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    The Use of a Survey to Identify Types of Self-Care That Graduate Art Therapy Students Engage in For Well-Being
    (2022) Quinn, Makenzie; Misluk, Eileen; Leeds, Chelsea
    This study aimed to identify types of self-care that graduate art therapy students engage in for their overall well-being. To learn more, 108 current graduate art therapy students completed an online survey including questions related to demographics, well-being, self-care, and barriers. The anticipated outcome that graduate art therapy students will use response art and art-making less than other types of self-care was true for response art but not for art-making. The study found that leisure activity was the most common type of self-care used among graduate art therapy students. This study resulted in ample amounts of results that can imply the importance of self-care to graduate art therapy students and could be helpful in further research towards beneficial ways to incorporate self-care within individuals' daily lives for overall well-being.
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    Effect of Transracial Adoption on Racial Identity Development : A Phenomenological Arts-Based Self-Study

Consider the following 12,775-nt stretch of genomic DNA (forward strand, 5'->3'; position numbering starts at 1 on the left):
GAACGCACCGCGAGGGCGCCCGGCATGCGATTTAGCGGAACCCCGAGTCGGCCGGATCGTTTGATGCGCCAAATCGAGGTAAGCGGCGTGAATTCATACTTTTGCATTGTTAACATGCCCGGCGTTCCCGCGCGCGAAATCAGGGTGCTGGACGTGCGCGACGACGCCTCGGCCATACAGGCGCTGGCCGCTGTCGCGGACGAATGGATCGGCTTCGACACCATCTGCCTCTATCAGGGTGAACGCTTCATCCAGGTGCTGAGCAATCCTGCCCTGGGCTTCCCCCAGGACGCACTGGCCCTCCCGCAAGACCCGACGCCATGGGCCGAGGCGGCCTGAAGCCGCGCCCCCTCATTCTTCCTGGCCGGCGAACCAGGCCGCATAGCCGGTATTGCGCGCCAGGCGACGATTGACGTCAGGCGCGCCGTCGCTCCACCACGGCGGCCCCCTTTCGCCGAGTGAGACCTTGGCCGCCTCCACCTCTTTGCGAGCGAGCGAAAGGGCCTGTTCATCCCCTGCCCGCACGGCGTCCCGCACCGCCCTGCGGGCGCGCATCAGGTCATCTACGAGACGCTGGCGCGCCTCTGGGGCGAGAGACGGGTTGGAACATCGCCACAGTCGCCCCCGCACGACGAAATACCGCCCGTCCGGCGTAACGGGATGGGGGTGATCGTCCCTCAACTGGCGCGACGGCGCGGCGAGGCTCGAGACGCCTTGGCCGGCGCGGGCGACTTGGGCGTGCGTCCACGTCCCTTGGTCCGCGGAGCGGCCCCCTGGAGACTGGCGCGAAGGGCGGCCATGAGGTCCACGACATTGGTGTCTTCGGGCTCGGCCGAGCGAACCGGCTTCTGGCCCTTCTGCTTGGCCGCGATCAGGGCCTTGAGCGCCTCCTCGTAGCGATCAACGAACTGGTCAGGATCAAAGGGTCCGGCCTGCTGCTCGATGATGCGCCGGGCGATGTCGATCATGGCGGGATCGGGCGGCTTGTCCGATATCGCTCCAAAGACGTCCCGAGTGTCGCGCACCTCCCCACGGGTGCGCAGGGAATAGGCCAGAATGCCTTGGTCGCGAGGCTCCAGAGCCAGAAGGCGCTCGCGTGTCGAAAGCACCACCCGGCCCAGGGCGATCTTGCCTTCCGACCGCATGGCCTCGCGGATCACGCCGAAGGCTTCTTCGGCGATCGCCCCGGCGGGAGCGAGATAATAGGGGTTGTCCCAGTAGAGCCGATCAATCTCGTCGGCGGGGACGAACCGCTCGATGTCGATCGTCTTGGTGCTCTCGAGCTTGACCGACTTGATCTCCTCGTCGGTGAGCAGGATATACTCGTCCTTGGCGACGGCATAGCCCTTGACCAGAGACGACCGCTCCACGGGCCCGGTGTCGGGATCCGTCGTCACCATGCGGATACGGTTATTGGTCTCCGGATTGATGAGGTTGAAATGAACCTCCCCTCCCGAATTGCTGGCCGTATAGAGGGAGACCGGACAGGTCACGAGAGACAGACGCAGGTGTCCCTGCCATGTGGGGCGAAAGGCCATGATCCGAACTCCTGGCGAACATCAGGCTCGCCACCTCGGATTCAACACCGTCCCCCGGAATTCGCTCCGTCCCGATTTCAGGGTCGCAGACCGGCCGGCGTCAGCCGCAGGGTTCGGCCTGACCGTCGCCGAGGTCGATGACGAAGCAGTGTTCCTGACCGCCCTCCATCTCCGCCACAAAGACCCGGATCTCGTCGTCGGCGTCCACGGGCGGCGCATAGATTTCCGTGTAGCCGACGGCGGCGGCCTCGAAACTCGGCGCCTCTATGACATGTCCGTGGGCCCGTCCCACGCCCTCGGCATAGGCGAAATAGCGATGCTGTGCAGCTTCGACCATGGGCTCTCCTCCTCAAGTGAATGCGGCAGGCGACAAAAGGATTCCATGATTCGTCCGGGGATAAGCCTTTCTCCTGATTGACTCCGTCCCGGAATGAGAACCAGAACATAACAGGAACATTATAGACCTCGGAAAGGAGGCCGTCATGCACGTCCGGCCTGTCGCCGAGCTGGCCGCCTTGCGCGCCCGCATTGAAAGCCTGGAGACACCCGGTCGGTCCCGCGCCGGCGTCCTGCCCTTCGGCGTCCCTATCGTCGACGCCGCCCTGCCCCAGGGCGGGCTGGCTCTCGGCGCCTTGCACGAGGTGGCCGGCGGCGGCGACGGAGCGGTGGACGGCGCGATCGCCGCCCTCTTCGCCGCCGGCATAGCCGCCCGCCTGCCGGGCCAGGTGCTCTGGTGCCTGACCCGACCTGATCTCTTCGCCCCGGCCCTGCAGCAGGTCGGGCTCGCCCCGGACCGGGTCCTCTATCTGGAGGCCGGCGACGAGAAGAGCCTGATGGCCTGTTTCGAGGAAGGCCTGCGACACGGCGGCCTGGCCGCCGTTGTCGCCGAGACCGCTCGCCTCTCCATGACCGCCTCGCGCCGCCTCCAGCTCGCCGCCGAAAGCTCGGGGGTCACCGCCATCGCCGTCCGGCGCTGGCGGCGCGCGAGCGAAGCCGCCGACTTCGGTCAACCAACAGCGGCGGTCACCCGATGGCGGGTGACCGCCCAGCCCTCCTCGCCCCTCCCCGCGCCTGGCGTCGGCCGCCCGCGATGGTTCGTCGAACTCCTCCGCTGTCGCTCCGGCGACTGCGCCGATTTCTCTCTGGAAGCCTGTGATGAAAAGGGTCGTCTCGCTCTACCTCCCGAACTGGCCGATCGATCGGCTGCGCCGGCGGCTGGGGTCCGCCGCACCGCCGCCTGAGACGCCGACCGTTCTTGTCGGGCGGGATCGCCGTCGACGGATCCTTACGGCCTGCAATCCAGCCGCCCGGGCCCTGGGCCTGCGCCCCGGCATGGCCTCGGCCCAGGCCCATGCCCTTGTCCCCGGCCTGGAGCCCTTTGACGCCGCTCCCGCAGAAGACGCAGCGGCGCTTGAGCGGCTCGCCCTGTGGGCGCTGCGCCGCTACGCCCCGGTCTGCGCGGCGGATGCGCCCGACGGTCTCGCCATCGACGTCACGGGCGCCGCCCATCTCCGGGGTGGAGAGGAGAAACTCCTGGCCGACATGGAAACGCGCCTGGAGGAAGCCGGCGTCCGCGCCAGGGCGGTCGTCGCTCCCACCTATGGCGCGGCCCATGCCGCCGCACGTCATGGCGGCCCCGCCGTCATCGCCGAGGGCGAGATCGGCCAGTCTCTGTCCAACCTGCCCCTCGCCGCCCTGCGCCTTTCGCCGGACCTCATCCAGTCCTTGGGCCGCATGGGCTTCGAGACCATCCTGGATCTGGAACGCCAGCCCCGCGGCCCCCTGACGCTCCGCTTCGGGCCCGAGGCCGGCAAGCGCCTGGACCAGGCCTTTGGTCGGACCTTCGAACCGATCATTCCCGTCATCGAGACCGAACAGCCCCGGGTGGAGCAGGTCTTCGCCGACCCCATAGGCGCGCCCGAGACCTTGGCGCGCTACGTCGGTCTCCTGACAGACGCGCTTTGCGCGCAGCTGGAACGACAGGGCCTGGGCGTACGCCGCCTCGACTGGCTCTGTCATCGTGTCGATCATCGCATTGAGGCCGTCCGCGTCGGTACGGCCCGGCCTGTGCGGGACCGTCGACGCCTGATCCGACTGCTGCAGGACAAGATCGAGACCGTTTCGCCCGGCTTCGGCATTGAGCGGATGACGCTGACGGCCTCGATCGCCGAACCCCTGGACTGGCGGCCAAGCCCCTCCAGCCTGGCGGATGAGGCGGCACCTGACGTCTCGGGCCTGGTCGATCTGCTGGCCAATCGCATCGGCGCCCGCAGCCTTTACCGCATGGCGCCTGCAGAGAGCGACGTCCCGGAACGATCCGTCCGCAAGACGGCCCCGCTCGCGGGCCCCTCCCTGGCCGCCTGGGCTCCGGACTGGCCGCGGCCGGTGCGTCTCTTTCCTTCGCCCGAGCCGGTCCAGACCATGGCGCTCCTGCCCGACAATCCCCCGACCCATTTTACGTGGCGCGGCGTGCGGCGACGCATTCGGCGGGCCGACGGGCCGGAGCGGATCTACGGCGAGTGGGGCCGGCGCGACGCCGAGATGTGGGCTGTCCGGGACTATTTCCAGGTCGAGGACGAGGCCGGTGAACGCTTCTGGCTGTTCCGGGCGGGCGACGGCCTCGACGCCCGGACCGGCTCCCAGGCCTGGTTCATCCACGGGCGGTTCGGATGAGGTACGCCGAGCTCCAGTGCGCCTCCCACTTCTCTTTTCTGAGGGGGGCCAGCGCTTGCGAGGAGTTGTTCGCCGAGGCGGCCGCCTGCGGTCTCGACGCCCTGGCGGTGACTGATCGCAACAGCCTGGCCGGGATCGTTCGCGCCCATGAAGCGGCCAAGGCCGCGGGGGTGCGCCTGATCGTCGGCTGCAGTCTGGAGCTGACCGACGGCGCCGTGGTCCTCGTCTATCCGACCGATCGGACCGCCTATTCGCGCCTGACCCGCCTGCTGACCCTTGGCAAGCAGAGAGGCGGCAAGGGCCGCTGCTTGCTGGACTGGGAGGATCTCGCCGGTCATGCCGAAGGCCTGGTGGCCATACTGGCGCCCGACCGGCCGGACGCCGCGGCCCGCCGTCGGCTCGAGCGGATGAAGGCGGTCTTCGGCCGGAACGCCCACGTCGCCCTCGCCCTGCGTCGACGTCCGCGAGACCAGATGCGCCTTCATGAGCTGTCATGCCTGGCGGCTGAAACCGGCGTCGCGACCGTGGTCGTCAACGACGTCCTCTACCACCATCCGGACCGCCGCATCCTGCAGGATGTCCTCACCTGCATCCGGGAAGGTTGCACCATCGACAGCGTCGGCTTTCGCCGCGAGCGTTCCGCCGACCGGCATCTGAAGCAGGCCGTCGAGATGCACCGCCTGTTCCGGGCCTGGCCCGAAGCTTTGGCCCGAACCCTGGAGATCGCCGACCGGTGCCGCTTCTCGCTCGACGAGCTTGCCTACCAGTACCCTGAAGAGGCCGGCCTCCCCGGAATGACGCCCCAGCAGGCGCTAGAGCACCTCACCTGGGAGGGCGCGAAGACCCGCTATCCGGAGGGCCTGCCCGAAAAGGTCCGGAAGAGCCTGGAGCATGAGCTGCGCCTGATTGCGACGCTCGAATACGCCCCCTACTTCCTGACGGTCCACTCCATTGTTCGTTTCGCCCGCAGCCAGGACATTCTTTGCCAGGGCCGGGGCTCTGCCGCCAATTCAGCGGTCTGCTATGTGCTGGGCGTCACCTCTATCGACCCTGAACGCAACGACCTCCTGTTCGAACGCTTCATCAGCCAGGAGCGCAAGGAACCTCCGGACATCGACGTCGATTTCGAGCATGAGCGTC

(2024) O’Rear, Hannah; Misluk, Eileen; Neubaum, Brooke
    Current conceptualizations of the impacts of transracial adoption on racial identity development lack a centering of adoptees' perspectives and, furthermore, have yet to be explored through an arts-based approach. In this study, a phenomenological self-study approach was employed, utilizing art-based processes to explore the impacts of transracial adoption on racial development. The methodological structure included six weeks of self-study exploring relevant themes pulled from the literature review, including identity, adoption, cultural identity, and emerging adulthood. Weeks 1 to 4 explored each theme individually, while the last two weeks explored the intersection of all themes combined. Art making utilized 2D and 3D materials occurred twice a week for at least an hour and was analyzed to record sub-themes post-art making. This exploration found that this structure provided a place to artistically express complicated emotions surrounding the intersecting themes related to transracial adoption and facilitated the emergence of sub-themes to consider in further research. This designed self-study structure empowers the transracial adoptee's voice, providing an outlined method that other adoptees may utilize to deepen self-identity understanding. Moreover, this research informs the greater understanding of the impacts that transracial adoption has on adoptees.